The Jewish artist Gustav Metzger, longtime resident of the United Kingdom, has long been an inspired artistic equivalent of the orators seen and heard at Speakers’ Corner in London’s Hyde Park, uninhibited deliverers of social and political messages. Born in 1926, Metzger the artistic orator finally has his first solo American exhibit, “Gustav Metzger: Historic Photographs,” at New York City’s New Museum, where his powerfully gritty assemblages can be seen until July 3.
“Gustav Metzger: Decades 1959–2009,” a 2010 publication from Koenig Books, explains how Metzger was born in Nuremberg in 1926 to Polish-Jewish parents. In 1939, Metzger and his brother, Mendel, were brought to England on a Kindertransport, but their parents were murdered in Buchenwald. Metzger told one interviewer that his inner development “began as a child in Nuremberg, reading the Bible. You can’t have a greater introduction to intellect and history, and that’s what I had from the age of three. And I was fully prepared to take it in, and I was happy to learn whatever I could as a young, budding Jew.”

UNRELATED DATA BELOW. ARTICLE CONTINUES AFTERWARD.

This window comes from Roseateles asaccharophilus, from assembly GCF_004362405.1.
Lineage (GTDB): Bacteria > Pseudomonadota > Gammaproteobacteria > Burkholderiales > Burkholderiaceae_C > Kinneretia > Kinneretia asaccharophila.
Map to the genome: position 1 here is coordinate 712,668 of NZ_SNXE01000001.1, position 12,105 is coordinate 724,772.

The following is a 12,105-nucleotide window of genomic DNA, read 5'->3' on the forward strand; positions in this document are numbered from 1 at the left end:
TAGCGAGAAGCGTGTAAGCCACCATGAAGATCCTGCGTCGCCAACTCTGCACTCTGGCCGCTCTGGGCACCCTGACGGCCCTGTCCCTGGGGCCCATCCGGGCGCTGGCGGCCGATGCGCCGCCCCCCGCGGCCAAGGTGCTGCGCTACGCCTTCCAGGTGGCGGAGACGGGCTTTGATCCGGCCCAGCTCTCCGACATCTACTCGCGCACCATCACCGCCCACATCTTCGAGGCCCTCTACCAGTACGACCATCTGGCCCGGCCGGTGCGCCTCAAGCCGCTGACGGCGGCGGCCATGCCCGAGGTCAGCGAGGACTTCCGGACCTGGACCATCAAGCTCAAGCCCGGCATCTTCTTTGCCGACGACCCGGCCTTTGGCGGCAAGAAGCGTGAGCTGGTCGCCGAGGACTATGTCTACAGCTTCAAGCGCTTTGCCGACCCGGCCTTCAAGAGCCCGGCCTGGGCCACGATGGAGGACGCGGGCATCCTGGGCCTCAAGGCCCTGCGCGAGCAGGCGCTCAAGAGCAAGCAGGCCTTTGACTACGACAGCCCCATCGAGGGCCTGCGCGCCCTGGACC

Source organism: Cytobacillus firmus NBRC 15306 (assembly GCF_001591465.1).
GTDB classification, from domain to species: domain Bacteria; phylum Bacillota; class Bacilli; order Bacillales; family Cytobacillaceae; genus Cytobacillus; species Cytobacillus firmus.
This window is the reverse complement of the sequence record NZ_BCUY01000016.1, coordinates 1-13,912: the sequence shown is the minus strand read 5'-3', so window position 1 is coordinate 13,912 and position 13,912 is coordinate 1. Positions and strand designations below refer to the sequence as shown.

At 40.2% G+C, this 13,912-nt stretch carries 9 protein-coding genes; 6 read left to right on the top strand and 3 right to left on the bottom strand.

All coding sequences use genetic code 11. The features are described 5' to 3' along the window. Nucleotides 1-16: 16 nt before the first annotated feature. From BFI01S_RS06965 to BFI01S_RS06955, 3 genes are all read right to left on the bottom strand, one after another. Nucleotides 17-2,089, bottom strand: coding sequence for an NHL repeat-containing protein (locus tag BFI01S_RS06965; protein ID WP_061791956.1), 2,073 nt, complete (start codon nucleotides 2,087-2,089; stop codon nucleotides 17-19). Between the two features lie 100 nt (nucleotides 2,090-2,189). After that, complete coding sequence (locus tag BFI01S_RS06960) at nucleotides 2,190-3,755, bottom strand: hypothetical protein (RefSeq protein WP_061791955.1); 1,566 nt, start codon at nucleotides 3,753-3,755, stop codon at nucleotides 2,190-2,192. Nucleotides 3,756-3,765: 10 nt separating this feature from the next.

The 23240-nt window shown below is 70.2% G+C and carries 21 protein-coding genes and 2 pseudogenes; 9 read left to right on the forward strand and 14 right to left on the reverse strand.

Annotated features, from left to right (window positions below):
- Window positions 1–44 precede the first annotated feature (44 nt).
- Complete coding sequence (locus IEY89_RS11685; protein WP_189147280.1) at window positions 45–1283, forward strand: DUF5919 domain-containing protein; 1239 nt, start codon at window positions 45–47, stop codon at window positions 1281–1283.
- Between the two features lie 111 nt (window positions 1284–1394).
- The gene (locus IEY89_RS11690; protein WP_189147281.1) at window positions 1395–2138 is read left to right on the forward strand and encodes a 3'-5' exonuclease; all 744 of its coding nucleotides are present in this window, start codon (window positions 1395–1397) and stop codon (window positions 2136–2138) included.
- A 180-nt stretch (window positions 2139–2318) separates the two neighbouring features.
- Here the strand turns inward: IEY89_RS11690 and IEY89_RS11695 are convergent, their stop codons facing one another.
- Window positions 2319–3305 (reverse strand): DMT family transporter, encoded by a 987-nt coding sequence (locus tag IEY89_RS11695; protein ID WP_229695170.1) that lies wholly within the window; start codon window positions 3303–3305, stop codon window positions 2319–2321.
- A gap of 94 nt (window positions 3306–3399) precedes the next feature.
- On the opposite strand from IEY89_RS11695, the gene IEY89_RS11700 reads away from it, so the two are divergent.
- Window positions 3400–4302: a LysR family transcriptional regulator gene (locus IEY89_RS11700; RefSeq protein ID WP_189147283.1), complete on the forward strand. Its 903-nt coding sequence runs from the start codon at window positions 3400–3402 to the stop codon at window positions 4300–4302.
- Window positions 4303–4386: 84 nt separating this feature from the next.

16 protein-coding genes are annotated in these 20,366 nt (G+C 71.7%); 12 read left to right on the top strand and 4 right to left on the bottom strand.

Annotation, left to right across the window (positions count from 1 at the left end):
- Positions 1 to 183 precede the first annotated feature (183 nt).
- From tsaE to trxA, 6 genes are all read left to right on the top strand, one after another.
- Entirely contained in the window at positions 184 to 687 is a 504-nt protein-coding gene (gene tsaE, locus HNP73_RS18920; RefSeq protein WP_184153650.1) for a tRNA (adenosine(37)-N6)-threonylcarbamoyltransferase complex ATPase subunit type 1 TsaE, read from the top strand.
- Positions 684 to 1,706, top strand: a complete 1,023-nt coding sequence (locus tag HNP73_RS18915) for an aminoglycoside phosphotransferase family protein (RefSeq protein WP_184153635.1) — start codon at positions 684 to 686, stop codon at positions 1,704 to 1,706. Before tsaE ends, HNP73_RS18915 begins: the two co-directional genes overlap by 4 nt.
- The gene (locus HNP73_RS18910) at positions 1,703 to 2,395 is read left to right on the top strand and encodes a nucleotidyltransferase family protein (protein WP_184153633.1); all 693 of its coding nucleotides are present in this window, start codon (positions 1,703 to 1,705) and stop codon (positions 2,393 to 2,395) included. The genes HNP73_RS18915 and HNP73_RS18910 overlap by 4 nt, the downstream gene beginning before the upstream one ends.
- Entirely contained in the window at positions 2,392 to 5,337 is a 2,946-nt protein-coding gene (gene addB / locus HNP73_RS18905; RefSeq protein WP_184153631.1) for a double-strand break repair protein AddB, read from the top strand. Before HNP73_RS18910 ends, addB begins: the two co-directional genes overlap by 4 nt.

As a youthful resident of Leeds, Metzger saw art as activism, a way of working to prevent the war’s horrors from repeating. British curator Sir Norman Rosenthal has explained how although Metzger studied with the eminent painter David Bomberg, he did not become a figurative painter like other Bomberg pupils, such as Frank Auerbach and Leon Kossoff.
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